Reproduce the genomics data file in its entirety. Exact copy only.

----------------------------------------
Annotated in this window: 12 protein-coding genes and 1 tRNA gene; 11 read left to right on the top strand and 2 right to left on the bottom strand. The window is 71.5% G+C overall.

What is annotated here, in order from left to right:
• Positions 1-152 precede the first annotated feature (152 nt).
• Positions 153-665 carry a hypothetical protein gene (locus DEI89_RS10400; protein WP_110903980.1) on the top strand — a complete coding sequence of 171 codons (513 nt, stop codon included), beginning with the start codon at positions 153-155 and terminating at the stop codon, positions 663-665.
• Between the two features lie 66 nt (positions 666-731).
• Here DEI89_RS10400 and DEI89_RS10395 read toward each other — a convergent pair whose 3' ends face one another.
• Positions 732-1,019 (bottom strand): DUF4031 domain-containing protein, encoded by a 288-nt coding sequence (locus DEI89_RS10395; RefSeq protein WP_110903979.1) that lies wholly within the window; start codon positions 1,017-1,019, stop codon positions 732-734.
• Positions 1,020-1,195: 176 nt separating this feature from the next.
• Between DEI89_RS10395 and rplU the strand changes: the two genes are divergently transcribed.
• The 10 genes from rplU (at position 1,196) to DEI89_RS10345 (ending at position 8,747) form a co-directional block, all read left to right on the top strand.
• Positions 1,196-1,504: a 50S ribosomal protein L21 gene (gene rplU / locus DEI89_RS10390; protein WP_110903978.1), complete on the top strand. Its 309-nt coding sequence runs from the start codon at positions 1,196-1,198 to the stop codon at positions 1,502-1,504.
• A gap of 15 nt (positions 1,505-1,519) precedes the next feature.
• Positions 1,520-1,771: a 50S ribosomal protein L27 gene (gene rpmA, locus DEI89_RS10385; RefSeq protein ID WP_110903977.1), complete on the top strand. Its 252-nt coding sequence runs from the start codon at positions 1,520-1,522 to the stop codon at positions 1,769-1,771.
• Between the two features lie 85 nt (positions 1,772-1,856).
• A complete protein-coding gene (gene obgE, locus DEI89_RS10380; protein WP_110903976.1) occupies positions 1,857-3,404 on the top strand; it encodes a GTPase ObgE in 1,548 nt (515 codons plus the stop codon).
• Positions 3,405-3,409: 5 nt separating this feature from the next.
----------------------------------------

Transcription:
Annotated in this window: 12 protein-coding genes and 1 tRNA gene; 11 read left to right on the top strand and 2 right to left on the bottom strand. The window is 71.5% G+C overall.

What is annotated here, in order from left to right:
• Positions 1-152 precede the first annotated feature (152 nt).
• Positions 153-665 carry a hypothetical protein gene (locus DEI89_RS10400; protein WP_110903980.1) on the top strand — a complete coding sequence of 171 codons (513 nt, stop codon included), beginning with the start codon at positions 153-155 and terminating at the stop codon, positions 663-665.
• Between the two features lie 66 nt (positions 666-731).
• Here DEI89_RS10400 and DEI89_RS10395 read toward each other — a convergent pair whose 3' ends face one another.
• Positions 732-1,019 (bottom strand): DUF4031 domain-containing protein, encoded by a 288-nt coding sequence (locus DEI89_RS10395; RefSeq protein WP_110903979.1) that lies wholly within the window; start codon positions 1,017-1,019, stop codon positions 732-734.
• Positions 1,020-1,195: 176 nt separating this feature from the next.
• Between DEI89_RS10395 and rplU the strand changes: the two genes are divergently transcribed.
• The 10 genes from rplU (at position 1,196) to DEI89_RS10345 (ending at position 8,747) form a co-directional block, all read left to right on the top strand.
• Positions 1,196-1,504: a 50S ribosomal protein L21 gene (gene rplU / locus DEI89_RS10390; protein WP_110903978.1), complete on the top strand. Its 309-nt coding sequence runs from the start codon at positions 1,196-1,198 to the stop codon at positions 1,502-1,504.
• A gap of 15 nt (positions 1,505-1,519) precedes the next feature.
• Positions 1,520-1,771: a 50S ribosomal protein L27 gene (gene rpmA, locus DEI89_RS10385; RefSeq protein ID WP_110903977.1), complete on the top strand. Its 252-nt coding sequence runs from the start codon at positions 1,520-1,522 to the stop codon at positions 1,769-1,771.
• Between the two features lie 85 nt (positions 1,772-1,856).
• A complete protein-coding gene (gene obgE, locus DEI89_RS10380; protein WP_110903976.1) occupies positions 1,857-3,404 on the top strand; it encodes a GTPase ObgE in 1,548 nt (515 codons plus the stop codon).
• Positions 3,405-3,409: 5 nt separating this feature from the next.